XDoclet REF: http://xdoclet.sourceforge.net/xdoclet/tags/ejb-tags.html#@ejb_util__0__1_

            Applies to: Applies to Entity Beans and Session Beans

            What's "logical component name"? or "Physical JNDI name"? When I do look up, I do something like this, using JNDI name as specified on "jboss.xml" JNDI-name-to-EJB-name mapping section:

            context = new InitialContext();
            Object ref = context.lookup("ejb/UserAuthenticationManager"); //THAT's JNDI name - is there distinction between "Physical" JNDI names and other type of JNDI name?
            authManagerHome = (AuthenticationManagerHome)PortableRemoteObject.narrow(ref, AuthenticationManagerHome.class);

             * @ejb.bean name="UserAuthenticationManagerEJB"
             * display-name="User Authentication Manager EJB"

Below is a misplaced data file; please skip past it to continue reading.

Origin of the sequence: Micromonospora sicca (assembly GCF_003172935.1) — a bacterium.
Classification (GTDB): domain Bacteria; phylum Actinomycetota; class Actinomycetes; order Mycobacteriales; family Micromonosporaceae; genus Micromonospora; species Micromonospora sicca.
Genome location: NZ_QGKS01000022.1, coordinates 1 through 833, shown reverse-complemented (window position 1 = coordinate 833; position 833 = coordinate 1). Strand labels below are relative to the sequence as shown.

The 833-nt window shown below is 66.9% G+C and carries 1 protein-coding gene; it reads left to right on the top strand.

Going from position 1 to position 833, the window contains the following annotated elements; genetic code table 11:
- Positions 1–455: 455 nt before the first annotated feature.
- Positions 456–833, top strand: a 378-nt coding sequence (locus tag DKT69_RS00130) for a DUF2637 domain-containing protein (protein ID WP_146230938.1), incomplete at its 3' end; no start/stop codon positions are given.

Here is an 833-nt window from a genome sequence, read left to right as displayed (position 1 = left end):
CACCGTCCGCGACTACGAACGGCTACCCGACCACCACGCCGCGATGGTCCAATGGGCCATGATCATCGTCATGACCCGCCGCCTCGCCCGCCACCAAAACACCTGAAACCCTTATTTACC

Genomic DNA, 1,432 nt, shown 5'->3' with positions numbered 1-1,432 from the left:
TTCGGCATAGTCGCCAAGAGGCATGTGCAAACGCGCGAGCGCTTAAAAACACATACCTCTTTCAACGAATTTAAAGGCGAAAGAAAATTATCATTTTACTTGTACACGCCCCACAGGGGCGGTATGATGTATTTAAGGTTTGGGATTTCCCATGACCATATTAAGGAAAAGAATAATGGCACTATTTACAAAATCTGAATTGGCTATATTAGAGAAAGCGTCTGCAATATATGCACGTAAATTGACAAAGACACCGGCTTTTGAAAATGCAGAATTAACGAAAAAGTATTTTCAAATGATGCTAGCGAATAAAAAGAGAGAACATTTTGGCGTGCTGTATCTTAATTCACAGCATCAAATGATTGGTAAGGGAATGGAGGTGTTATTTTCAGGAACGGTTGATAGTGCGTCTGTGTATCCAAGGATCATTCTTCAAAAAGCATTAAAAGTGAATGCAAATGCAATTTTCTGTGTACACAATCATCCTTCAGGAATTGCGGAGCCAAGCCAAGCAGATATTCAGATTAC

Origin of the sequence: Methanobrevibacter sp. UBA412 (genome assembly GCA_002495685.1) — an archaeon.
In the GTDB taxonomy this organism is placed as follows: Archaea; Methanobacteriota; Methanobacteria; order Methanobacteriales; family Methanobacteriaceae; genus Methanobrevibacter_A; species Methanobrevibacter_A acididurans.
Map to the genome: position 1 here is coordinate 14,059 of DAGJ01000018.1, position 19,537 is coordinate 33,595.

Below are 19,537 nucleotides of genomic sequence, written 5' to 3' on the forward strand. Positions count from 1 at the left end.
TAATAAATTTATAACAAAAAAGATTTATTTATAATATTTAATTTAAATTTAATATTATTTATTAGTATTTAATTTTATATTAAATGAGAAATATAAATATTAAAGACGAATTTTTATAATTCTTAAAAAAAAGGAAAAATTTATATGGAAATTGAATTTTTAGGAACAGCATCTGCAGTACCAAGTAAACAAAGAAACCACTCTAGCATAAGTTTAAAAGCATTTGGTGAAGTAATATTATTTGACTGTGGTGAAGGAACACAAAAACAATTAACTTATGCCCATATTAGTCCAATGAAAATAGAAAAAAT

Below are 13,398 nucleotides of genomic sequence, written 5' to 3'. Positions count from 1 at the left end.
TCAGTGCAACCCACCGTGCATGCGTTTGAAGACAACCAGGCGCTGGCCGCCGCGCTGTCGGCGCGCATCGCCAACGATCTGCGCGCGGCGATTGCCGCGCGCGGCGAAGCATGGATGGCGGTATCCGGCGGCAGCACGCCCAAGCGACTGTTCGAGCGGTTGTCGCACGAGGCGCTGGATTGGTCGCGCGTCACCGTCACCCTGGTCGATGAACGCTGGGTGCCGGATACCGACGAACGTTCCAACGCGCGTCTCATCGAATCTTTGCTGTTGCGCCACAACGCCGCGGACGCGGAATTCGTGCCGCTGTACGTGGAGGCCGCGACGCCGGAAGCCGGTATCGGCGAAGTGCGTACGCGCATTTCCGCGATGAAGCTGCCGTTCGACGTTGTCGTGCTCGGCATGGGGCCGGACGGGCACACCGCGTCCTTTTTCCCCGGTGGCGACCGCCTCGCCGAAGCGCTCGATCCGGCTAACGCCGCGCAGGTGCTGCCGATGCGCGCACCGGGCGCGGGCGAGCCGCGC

* description="User Authentication Manager"
             * view-type="remote"
             * jndi-name="ejb/UserAuthenticationManager"
             * type=stateless
             * @ejb.interface
             * remote-class="com.aa.samples.interfaces.AuthenticationManager"
             * @ejb.home
             * remote-class="com.aa.samples.interfaces.AuthenticationManagerHome"
            public class AuthenticationManagerBean implements SessionBean {

            My understanding is that jndi-name="ejb/UserAuthenticationManager" gets rendered into "jboss.xml" by XDoclet:

            EJB name to JNDI name mapping in "jboss.xml":

            What's the distincation between:
            1. Physical JNDI names
            2. other kinds of JNDI names
            3. Logical component names


            • 3. Re: hardcoded JNDI names on clientside...
              Joan Horta  Tosas Novice

              I'll try to do my best with the explanation, but I don't know if it will be clear enough...